It took a year longer than they had hoped but the Laois footballers got their wish last September when John Sugrue was appointed senior manager.

Before Peter Creedon was given the nod, the 2016 panel had articulated their desire to the county board that the Renard man take over from Mick Lillis. Physio to the team in 2012 and ’13, the appointment didn’t come about although it was understandable why the players backed him. In 2015, he had guided South Kerry to a county title having been a trainer alongside Pat O’Shea when Kerry claimed a second successive All-Ireland title in 2007.

A member of the Park-Ratheniska club outside Portlaoise and with his Laois Physiotherapy Clinic well established in the middle of the town, Sugrue is assimilated in the county at this stage. It being his adopted home, there was an allure to take the helm but then there is obviously an attraction in awakening a dormant county that were demoted to Division 4 last year.

“One of the things that appealed to me most was that I live here. My wife is from Laois, my kids are Laois and I would know a lot of the footballers and would have been involved with them in different guises through the years.

“I think they’re capable of doing better and it’s just a case of testing that theory. I’m going to have a go at it and see how we go in terms of trying to push them on. If we can’t, we can’t but if we can then great.

“We have to answer a few simple questions first – are we capable of engaging in the process to try and improve the football? In fairness to the lads, they’ve knuckled down reasonably well in training. The second one is that how determined are we not to revert back to type and be individual on game days. We have to stick together as a team and that’s probably our second stepping stone along the way. Then it’s up to us to put in front of them a programme of football that excites them and gets them enjoying their football again and see the potential for results. But there are a lot of questions to answer before we get to that point.”

That Laois football has suffered goes without saying. Six years ago, they were in Division 1. Sugrue isn’t interested in going over old ground – “to point fingers is futile to a great degree”. But there must be a recognition across the board that attitudes and processes must change.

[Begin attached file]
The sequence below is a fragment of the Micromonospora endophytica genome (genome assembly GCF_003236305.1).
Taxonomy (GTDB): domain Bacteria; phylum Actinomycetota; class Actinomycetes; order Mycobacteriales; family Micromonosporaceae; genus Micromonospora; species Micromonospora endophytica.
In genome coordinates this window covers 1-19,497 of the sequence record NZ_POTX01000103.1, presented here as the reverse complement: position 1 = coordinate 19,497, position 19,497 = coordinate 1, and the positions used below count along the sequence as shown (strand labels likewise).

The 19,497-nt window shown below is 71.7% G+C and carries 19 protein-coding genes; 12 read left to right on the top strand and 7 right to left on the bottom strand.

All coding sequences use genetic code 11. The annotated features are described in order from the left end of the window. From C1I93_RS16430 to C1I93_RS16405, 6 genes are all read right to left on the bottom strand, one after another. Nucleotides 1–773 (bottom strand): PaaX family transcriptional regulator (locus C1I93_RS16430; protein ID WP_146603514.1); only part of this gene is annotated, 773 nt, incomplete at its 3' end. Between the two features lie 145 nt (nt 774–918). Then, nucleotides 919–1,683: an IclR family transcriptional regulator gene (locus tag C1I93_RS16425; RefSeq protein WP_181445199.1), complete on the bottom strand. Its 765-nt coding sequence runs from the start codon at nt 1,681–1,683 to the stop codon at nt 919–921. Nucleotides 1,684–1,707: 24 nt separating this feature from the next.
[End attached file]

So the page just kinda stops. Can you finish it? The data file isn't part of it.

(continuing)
“There are a lot of facets to it,” he says. “The boys’ ownership of it themselves as well but ownership only comes from responsibility being placed upon them. We’re going to try and place that on fellas to do stuff on the field and back it up the next time to ensure there’s no leak in the system that we’re trying to create.

“As a management, we would have a belief in what we’re doing and it’s only one view on it: “There are multiple views on how football should be played throughout the country so there are a lot of questions unanswered as far as I’m concerned. It’s about how the boys engage with us and how we engage with them.”

Engaging with supporters too will be important when so often in recent years the travelling support has outnumbered the Laois following in O’Moore Park. Sugrue is pragmatic enough to know that only performances can get people back shouting for the team: “There’s no two ways about it – Laois football has been on a downward curve for the last couple of years. You see any team that follows that curve and the attraction to them and the urge to follow them is not great so I wouldn’t blame any Laois supporter high up or high down. We have to concentrate on our job, which is to move Laois football moving forward a small bit and then I’ve absolutely no doubt that if we do that Laois people will support us.

Sugrue will give more new faces a chance to shine against Westmeath in tomorrow’s O’Byrne Cup game in Stradbally after the same opponents narrowly beat them last weekend.

“Our first game was last weekend, we didn’t play any challenge games so we’re only really learning about ourselves now. We’re getting there slowly.”

He has no gripes with the intense calendar this year.

“The schedule is the schedule. It’s the same for every team. We just have to turn up for every game and be ready and put our varying emphasis on games depending on what we’re looking for out of that game. There’s no mad issue.”

After Tomás Ó Flatharta, Sugrue is the second Kerryman to manage Laois in three years but the first from South Kerry since you know who. However, that’s where the current incumbent ends all similarities.

“We’re talking about chalk and cheese there! Micko has been there and done it all. I’m only a gasún compared to him. No, I’ve been managing a few years and it’s great to have been there and made mistakes along the way. I’m sure I’ll make plenty more but it’s about learning from them and pushing on. Micko’s different timber altogether.”


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